“ Agitate! Agitate! Agitate!” ( Huggins,180). These are the words of Fredrick Douglass that could represent the way he lived his life. Not willing to accept his life as a slave, he rose to become a great and honorable man that held a voice of influence over the reform movement’s throughout the 19th century. He is one of the American leaders who provided a powerful voice for human rights and racial injustice during this period of American history.
Throughout his life he was first and foremost an abolitionist, fighting against slavery until its elimination. He was a man dedicated to a cause, determined to try everything in his power to fight for what he believed fair, which was racial equality. As a young man Fredrick had fire; a burning incentive to change the world. Towards the end of his life he began to lose that sense of hope and idealism he had once shown.
Despite not achieving what he wanted, he will always be credited for his hard effort as a great black man. He lived in a dominant white society but was able to speak out, participate in government affairs, and share his ideals and set of principals with the nation. Though he may have not accomplished the goals he had hoped for, he can be seen as a man who would mark the beginning of the long arduous struggle over the continuous fight for racial equality. Fredrick Douglass based his ideas of reform on two different and interconnected principles. These were the issues of religion and morality and also upon the Declaration of Independence, which represent the set of ideals upon which the nation had established itself.
The importance of Christian morality was especially important throughout the 19th century due to the second great awakening, which caused many people to be influenced by what they perceived to be morally right. Fredrick based his argument that slavery was a sin before God. He wanted the American people to see it was their Christian duty to help the slaves. “ Heaven help the poor slaves….” ( Huggins, 70). He was dedicated and saw his cause as “righteous in the eyes of god” (Huggins, 32). putting his life constantly at risk.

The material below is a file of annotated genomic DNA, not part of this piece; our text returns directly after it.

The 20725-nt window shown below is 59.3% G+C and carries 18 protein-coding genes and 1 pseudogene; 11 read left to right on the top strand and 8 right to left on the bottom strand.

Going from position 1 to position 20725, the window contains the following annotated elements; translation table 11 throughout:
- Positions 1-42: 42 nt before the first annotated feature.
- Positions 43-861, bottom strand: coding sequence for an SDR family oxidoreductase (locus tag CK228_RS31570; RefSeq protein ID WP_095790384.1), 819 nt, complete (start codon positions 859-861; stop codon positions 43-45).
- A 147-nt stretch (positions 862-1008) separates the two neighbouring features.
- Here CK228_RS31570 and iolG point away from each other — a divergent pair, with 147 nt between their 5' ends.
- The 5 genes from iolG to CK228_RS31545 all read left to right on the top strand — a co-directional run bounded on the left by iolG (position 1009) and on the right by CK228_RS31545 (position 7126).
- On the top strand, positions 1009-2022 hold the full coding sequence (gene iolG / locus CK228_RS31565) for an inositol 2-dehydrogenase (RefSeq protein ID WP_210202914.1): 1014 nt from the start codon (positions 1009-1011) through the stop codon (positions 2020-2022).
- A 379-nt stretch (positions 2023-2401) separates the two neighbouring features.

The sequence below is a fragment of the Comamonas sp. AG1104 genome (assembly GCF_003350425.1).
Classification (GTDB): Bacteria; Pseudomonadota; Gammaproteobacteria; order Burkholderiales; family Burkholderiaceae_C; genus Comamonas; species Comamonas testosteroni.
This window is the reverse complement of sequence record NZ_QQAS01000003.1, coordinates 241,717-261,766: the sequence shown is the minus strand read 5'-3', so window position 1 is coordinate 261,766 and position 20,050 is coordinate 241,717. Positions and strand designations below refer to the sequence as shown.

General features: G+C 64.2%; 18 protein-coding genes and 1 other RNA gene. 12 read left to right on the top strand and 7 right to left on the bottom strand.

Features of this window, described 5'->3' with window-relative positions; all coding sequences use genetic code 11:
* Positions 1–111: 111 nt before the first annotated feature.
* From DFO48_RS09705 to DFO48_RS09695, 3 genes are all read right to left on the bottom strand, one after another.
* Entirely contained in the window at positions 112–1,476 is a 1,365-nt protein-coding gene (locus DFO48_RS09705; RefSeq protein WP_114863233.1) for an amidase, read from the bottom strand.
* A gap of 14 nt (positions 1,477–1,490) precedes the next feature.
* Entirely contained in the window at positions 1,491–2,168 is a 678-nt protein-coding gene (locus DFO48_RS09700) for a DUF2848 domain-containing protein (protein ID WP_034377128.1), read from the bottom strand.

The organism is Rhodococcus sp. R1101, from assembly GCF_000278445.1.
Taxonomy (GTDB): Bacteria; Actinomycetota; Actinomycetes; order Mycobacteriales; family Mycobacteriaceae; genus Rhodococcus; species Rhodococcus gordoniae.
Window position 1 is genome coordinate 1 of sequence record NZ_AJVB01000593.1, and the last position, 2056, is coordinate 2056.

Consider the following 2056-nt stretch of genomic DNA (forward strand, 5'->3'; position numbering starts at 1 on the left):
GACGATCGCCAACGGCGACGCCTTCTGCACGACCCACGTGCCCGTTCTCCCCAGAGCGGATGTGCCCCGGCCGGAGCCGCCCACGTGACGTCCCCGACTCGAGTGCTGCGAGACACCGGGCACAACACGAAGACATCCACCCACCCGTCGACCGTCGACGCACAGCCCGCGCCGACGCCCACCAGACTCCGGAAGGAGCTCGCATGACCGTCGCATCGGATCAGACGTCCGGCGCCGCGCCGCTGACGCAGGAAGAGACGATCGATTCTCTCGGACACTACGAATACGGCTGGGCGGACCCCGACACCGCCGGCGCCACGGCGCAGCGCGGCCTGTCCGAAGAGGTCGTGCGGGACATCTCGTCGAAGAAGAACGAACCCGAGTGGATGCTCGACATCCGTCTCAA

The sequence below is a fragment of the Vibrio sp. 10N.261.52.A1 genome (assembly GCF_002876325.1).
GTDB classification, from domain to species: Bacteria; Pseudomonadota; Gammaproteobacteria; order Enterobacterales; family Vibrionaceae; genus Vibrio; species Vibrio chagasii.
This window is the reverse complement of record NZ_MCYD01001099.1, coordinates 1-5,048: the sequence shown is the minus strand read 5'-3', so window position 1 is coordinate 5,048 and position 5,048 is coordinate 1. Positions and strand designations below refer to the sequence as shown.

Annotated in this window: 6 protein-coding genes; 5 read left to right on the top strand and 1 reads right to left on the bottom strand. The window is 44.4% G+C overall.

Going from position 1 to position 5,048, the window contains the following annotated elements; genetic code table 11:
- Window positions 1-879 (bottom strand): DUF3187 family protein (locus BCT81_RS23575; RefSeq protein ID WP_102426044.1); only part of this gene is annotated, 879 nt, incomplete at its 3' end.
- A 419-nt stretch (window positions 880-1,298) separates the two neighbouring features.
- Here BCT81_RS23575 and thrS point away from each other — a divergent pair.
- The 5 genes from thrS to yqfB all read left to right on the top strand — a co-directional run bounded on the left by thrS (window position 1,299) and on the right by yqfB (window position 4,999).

He delivered many speeches throughout his lifetime and spoke of the horrible atrocities and evil that was perpetrated against black people under slavery. He wanted to “arouse the callous hearts of the American people” (Huggins, 70). He felt he could not stand by b...
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..., at the annual meeting of the Equal Rights Association, Douglas addressed the urgency of the vote of black men. With the establishment of the fifteenth amendment extending the vote to black men and not women friction was created between the two causes and greatly split them. “Douglass claimed that it was the “negro hour” and their rights had to be secured first.” ( Huggins, 121).
Fredrick Douglass did not reach his ultimate goal of “ racial equality.” This is because society was not ready to accept and think of blacks as equals. Racism was deeply rooted within American society. America had always been a nation where white American men believed they were superior; they were pragmatic and highly invested in the ideology of “manifest destiny.” They wanted to limit any possibility of their power to be taken away. If blacks were granted full equality then white men’s social and economic status could be threatened. Also, there was the simple fact that even white people, who had thought that slavery was a sin and fought for its abolition, didn’t think of blacks as their full equals. They refused to associate and interact with blacks. This represented the “separate but equal” doctrine.